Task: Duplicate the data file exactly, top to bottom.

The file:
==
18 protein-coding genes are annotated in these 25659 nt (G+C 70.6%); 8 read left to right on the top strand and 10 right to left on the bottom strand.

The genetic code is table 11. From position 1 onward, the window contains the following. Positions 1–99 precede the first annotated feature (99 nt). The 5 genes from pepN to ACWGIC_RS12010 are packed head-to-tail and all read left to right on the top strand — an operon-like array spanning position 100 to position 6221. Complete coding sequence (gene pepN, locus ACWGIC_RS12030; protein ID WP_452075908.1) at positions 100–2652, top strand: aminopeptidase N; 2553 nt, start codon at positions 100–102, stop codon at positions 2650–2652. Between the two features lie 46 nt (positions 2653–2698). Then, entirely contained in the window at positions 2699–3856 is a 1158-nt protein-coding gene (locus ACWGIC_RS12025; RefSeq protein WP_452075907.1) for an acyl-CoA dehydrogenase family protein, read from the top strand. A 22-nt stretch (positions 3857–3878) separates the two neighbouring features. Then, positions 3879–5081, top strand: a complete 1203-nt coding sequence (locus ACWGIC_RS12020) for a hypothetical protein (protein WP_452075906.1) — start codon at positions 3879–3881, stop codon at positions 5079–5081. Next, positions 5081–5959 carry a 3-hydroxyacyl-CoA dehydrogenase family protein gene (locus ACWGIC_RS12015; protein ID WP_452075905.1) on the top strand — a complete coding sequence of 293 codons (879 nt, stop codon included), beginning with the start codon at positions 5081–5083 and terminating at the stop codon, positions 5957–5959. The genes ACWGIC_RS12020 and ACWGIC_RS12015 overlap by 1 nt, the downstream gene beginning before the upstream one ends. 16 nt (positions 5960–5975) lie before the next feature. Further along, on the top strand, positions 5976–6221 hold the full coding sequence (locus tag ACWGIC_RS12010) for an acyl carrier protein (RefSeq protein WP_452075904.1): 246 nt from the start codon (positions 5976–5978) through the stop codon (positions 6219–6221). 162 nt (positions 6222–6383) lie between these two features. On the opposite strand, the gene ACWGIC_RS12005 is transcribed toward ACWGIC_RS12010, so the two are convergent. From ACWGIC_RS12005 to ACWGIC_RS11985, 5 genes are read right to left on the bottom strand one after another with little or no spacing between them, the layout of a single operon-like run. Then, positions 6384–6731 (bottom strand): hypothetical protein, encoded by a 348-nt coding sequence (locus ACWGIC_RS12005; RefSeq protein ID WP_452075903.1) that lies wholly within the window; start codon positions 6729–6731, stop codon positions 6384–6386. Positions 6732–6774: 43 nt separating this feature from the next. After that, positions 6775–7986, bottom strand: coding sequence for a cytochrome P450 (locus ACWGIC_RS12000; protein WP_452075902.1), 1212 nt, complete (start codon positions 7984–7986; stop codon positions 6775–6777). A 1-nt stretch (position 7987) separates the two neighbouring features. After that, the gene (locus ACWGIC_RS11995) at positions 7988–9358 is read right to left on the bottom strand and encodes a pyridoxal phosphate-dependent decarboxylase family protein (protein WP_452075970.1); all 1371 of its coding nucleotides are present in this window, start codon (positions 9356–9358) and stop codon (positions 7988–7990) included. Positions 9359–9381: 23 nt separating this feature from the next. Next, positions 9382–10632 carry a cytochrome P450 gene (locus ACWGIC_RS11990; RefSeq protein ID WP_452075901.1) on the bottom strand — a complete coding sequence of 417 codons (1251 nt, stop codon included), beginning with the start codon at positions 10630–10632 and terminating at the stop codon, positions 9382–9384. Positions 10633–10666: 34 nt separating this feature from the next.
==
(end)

18 protein-coding genes are annotated in these 25659 nt (G+C 70.6%); 8 read left to right on the top strand and 10 right to left on the bottom strand.

The genetic code is table 11. From position 1 onward, the window contains the following. Positions 1–99 precede the first annotated feature (99 nt). The 5 genes from pepN to ACWGIC_RS12010 are packed head-to-tail and all read left to right on the top strand — an operon-like array spanning position 100 to position 6221. Complete coding sequence (gene pepN, locus ACWGIC_RS12030; protein ID WP_452075908.1) at positions 100–2652, top strand: aminopeptidase N; 2553 nt, start codon at positions 100–102, stop codon at positions 2650–2652. Between the two features lie 46 nt (positions 2653–2698). Then, entirely contained in the window at positions 2699–3856 is a 1158-nt protein-coding gene (locus ACWGIC_RS12025; RefSeq protein WP_452075907.1) for an acyl-CoA dehydrogenase family protein, read from the top strand. A 22-nt stretch (positions 3857–3878) separates the two neighbouring features. Then, positions 3879–5081, top strand: a complete 1203-nt coding sequence (locus ACWGIC_RS12020) for a hypothetical protein (protein WP_452075906.1) — start codon at positions 3879–3881, stop codon at positions 5079–5081. Next, positions 5081–5959 carry a 3-hydroxyacyl-CoA dehydrogenase family protein gene (locus ACWGIC_RS12015; protein ID WP_452075905.1) on the top strand — a complete coding sequence of 293 codons (879 nt, stop codon included), beginning with the start codon at positions 5081–5083 and terminating at the stop codon, positions 5957–5959. The genes ACWGIC_RS12020 and ACWGIC_RS12015 overlap by 1 nt, the downstream gene beginning before the upstream one ends. 16 nt (positions 5960–5975) lie before the next feature. Further along, on the top strand, positions 5976–6221 hold the full coding sequence (locus tag ACWGIC_RS12010) for an acyl carrier protein (RefSeq protein WP_452075904.1): 246 nt from the start codon (positions 5976–5978) through the stop codon (positions 6219–6221). 162 nt (positions 6222–6383) lie between these two features. On the opposite strand, the gene ACWGIC_RS12005 is transcribed toward ACWGIC_RS12010, so the two are convergent. From ACWGIC_RS12005 to ACWGIC_RS11985, 5 genes are read right to left on the bottom strand one after another with little or no spacing between them, the layout of a single operon-like run. Then, positions 6384–6731 (bottom strand): hypothetical protein, encoded by a 348-nt coding sequence (locus ACWGIC_RS12005; RefSeq protein ID WP_452075903.1) that lies wholly within the window; start codon positions 6729–6731, stop codon positions 6384–6386. Positions 6732–6774: 43 nt separating this feature from the next. After that, positions 6775–7986, bottom strand: coding sequence for a cytochrome P450 (locus ACWGIC_RS12000; protein WP_452075902.1), 1212 nt, complete (start codon positions 7984–7986; stop codon positions 6775–6777). A 1-nt stretch (position 7987) separates the two neighbouring features. After that, the gene (locus ACWGIC_RS11995) at positions 7988–9358 is read right to left on the bottom strand and encodes a pyridoxal phosphate-dependent decarboxylase family protein (protein WP_452075970.1); all 1371 of its coding nucleotides are present in this window, start codon (positions 9356–9358) and stop codon (positions 7988–7990) included. Positions 9359–9381: 23 nt separating this feature from the next. Next, positions 9382–10632 carry a cytochrome P450 gene (locus ACWGIC_RS11990; RefSeq protein ID WP_452075901.1) on the bottom strand — a complete coding sequence of 417 codons (1251 nt, stop codon included), beginning with the start codon at positions 10630–10632 and terminating at the stop codon, positions 9382–9384. Positions 10633–10666: 34 nt separating this feature from the next.